Guarding A Floating Treasure
The USS Iowa has a legacy as rich as any battleship in U.S. naval history. The vessel, originally commissioned in 1943, escorted President Franklin D. Roosevelt across the Atlantic for a critical meeting that year of the Allies at the Tehran Conference, also attended by Soviet leader Joseph Stalin and British Prime Minister Winston Churchill.
Sent to the Pacific Theater during World War II, the battleship played a pivotal role in many battles there; it also saw action in the Korean War. Moreover, the ship has played host to more U.S. presidents than any other ship in history, earning it the nickname, “The Battleship of Presidents.”
The USS Iowa was decommissioned in 1990, and, to honor the mighty vessel’s historic role, was permanently berthed at the Port of Los Angeles in 2012 and converted into a museum.
Mike Dahl, security director of the Battleship Iowa Museum, says that protecting the floating historical asset while receiving visitors comes with challenges. “If you’ve ever been on a ship, it’s a little complicated. It’s not like a normal building.” he notes. “Our job here is not only to secure the ship, but to ensure the safety of our guests.”
Besides the vessel itself, several items in the museum have to be protected from theft or touching. “We have artifacts that date back to World War II when this ship was first in service that we’re concerned about,” he says.
The USS Iowa has a small permanent security team, plus a roster of around 50 volunteers who help run the museum. The tour routes on the ship are designated with ropes and signage, but Dahl notes there are many hazardous areas they want to keep visitors and crew members safe from. “If they make a wrong move they could wind up falling several decks down; they could end up with serious injuries, or even worse.”
Another concern for the USS Iowa is people who trespass after hours. While someone is aboard the ship at all times, Dahl says that it’s difficult for the one person who remains at night to monitor the entire vessel alone.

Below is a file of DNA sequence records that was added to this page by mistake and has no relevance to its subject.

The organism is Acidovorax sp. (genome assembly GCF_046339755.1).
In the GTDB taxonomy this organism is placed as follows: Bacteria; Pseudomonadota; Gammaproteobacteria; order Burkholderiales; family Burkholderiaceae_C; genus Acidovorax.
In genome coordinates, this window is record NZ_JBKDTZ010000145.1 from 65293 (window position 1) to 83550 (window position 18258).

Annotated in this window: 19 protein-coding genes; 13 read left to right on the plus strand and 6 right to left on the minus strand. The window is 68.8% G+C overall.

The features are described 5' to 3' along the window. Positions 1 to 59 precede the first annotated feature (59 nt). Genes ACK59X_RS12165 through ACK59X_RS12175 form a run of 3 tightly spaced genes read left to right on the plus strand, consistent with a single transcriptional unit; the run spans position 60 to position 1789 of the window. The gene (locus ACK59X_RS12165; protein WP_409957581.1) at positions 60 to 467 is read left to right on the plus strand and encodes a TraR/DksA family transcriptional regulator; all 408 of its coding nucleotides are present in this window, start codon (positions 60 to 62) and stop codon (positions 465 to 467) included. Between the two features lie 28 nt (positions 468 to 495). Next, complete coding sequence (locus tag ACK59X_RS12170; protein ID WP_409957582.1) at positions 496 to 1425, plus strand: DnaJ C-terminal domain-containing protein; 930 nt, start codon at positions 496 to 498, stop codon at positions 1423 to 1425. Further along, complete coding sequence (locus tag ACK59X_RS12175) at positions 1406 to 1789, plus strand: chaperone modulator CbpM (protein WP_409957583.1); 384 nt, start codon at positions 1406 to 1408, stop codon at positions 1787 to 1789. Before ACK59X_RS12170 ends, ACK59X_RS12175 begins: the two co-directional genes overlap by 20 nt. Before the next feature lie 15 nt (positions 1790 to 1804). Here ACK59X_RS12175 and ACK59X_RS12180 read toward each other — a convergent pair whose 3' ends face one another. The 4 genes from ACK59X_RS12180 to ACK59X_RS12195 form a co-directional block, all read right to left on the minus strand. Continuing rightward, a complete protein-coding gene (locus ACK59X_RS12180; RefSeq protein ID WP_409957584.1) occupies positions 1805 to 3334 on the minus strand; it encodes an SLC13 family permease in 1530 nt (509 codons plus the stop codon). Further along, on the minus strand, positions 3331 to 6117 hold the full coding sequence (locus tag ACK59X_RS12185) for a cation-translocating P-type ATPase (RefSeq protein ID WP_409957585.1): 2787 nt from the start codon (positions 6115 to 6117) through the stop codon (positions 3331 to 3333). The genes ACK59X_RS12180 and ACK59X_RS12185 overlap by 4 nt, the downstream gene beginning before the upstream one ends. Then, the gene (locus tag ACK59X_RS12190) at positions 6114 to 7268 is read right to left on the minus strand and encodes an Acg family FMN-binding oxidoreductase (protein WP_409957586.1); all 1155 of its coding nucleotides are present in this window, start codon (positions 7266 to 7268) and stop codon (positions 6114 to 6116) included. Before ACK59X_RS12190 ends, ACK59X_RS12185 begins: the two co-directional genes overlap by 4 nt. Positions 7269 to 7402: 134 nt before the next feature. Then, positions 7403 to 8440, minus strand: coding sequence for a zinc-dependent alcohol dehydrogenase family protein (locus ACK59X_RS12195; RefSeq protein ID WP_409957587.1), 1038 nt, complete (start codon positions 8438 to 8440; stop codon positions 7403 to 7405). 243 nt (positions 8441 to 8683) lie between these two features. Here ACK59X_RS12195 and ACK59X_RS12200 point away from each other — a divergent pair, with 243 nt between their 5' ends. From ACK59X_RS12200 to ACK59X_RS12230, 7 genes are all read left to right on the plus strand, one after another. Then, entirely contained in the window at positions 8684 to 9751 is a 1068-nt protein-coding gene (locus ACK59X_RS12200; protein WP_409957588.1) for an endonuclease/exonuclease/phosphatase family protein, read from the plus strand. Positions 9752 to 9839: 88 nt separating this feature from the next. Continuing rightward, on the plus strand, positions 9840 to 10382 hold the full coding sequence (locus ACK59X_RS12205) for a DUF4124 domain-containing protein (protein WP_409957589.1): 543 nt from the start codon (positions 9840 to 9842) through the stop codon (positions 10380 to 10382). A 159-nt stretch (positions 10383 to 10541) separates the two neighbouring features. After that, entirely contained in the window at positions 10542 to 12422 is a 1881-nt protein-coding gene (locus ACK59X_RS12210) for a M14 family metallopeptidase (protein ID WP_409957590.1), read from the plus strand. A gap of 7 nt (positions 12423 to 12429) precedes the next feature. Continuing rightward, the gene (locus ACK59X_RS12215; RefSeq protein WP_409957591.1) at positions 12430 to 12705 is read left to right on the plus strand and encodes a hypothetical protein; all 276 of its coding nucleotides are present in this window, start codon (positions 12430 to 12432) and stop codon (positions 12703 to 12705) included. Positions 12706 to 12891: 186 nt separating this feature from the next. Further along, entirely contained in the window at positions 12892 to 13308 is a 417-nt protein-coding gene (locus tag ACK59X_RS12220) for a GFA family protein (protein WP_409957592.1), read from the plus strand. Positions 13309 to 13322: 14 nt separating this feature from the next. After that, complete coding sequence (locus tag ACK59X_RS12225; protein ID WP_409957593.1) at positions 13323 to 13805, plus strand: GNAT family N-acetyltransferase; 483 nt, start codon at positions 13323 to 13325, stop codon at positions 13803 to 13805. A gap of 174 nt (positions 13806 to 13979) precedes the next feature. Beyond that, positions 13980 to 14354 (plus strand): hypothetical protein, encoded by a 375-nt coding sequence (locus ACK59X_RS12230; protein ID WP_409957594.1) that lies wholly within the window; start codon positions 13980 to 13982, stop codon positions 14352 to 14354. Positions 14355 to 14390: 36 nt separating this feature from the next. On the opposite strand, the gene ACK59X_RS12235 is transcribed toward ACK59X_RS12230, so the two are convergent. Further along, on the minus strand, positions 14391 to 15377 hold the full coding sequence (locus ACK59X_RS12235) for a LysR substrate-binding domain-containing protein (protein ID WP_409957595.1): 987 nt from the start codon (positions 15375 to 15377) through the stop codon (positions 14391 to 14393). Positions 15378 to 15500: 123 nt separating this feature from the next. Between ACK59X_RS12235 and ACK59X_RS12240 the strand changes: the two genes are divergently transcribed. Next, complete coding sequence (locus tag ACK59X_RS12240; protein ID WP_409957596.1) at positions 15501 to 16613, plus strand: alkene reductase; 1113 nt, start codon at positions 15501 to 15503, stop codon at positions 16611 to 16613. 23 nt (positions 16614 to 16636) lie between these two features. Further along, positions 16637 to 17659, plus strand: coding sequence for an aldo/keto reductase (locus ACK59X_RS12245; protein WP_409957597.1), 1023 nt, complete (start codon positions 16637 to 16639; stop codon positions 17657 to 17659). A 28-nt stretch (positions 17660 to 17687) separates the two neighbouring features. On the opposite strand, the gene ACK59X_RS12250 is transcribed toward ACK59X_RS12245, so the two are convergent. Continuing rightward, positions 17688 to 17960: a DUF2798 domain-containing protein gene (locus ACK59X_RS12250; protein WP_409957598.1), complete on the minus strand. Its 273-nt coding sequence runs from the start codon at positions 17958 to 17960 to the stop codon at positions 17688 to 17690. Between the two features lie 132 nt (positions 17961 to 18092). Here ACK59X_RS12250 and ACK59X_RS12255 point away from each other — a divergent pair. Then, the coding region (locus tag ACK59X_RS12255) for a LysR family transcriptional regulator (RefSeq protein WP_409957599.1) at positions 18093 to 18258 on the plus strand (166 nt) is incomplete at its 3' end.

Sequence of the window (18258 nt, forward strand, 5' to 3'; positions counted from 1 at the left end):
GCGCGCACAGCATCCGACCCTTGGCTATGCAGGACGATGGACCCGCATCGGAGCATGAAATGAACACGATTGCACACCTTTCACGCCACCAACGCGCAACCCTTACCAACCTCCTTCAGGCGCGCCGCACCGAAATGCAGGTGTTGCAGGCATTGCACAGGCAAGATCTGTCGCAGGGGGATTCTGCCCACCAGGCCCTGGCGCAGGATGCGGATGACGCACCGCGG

Since its inception, the museum had a few off-the-shelf cameras installed around the ship, but the security team wanted a more robust system for surveillance. In mid-2015, David Canfield, the museum’s vice president and chief information officer, along with the museum’s leadership team, chose Arteco NEXT VEMS (video event management) software to manage video and take advantage of analytics. They also upgraded to a network of 11 high definition IP cameras from Arecont Vision. Because the museum is a nonprofit, both vendors donated the respective technological solutions. “We rely on ticket sales, cash donations, and donated goods and services to help us out,” Canfield says.
The software was fully brought online in the beginning of 2016. Dahl notes that he didn’t require much training on the VEMS software because of its user- friendly interface. “The people from Arteco gave me a little bit of instruction on the software, and then it was just going through a little bit of hands-on learning on how to make it do what I wanted it to do,” he says.
With Arteco NEXT, users can look at a camera’s field of view and set up “violation zones,” where an alert is triggered if anyone crosses into the area. “I set it up so that if anybody steps into that area, it will notify me,” he explains. “The software immediately sends me an email with a snapshot of what triggered the alarm, so that I can immediately look at it if I’m here at the ship or if I’m at home or somewhere else.” There is also a notification set up for any time someone enters the cash-handling room, adds Dahl.
Recently, the exterior violation zone feature alerted Dahl to a trespasser coming aboard the ship at night. While Dahl himself wasn’t on board, he received the alert on his smartphone, and notified the person staying on the ship that night.
Based on the alarm snapshot, Dahl was able to tell the team member that the trespasser came up the forward gangway and turned toward the bow. “After that, I lost sight of him, but that was enough to give him the general direction,” says Dahl. “So he was able to locate the trespasser, then call the port police and have them come down and escort him off.” The trespasser, who jumped a fence to get onboard, was issued a citation.
The video is recorded on a six-week loop, which allowed Dahl to go back and review footage of the incident. “I was able to go back and see exactly how they got on the ship, and once they got to the top of the gangway, which direction they went,” he says.
In the future, Dahl would like members of the security team to have remote access to the cameras, and have a dedicated person to monitor them at all times. “That’s the eventual goal as we get things rolling,” he notes, “and I won’t have to be calling them and saying, ‘Hey, there’s somebody here.’”
Dahl also wants to add more cameras to cover the whole ship as resources allow. “Ideally, I want to put several more cameras in different places on the exterior of the ship,” he says, “plus put more inside to help cover some of the blind spots that you don’t see.”